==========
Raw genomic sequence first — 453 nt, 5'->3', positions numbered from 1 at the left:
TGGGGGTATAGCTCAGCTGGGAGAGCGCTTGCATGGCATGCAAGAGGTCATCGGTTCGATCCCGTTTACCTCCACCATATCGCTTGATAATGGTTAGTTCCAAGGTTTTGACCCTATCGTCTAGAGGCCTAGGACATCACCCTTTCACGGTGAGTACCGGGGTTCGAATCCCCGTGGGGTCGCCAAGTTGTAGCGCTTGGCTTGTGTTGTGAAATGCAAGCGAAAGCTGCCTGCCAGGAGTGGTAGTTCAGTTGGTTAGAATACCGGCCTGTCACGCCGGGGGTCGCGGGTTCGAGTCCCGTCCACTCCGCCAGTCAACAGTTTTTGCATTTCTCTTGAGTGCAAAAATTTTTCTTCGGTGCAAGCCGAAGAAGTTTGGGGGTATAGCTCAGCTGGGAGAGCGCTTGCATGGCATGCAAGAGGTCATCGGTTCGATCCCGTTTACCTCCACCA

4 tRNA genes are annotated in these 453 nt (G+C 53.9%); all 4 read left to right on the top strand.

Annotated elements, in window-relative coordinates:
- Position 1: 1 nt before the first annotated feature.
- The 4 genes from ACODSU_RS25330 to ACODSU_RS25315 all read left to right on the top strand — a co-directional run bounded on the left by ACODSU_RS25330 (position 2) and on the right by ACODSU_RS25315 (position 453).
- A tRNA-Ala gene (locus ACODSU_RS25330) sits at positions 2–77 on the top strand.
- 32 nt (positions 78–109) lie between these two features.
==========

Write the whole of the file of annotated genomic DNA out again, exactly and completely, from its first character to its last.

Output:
Raw genomic sequence first — 453 nt, 5'->3', positions numbered from 1 at the left:
TGGGGGTATAGCTCAGCTGGGAGAGCGCTTGCATGGCATGCAAGAGGTCATCGGTTCGATCCCGTTTACCTCCACCATATCGCTTGATAATGGTTAGTTCCAAGGTTTTGACCCTATCGTCTAGAGGCCTAGGACATCACCCTTTCACGGTGAGTACCGGGGTTCGAATCCCCGTGGGGTCGCCAAGTTGTAGCGCTTGGCTTGTGTTGTGAAATGCAAGCGAAAGCTGCCTGCCAGGAGTGGTAGTTCAGTTGGTTAGAATACCGGCCTGTCACGCCGGGGGTCGCGGGTTCGAGTCCCGTCCACTCCGCCAGTCAACAGTTTTTGCATTTCTCTTGAGTGCAAAAATTTTTCTTCGGTGCAAGCCGAAGAAGTTTGGGGGTATAGCTCAGCTGGGAGAGCGCTTGCATGGCATGCAAGAGGTCATCGGTTCGATCCCGTTTACCTCCACCA

4 tRNA genes are annotated in these 453 nt (G+C 53.9%); all 4 read left to right on the top strand.

Annotated elements, in window-relative coordinates:
- Position 1: 1 nt before the first annotated feature.
- The 4 genes from ACODSU_RS25330 to ACODSU_RS25315 all read left to right on the top strand — a co-directional run bounded on the left by ACODSU_RS25330 (position 2) and on the right by ACODSU_RS25315 (position 453).
- A tRNA-Ala gene (locus ACODSU_RS25330) sits at positions 2–77 on the top strand.
- 32 nt (positions 78–109) lie between these two features.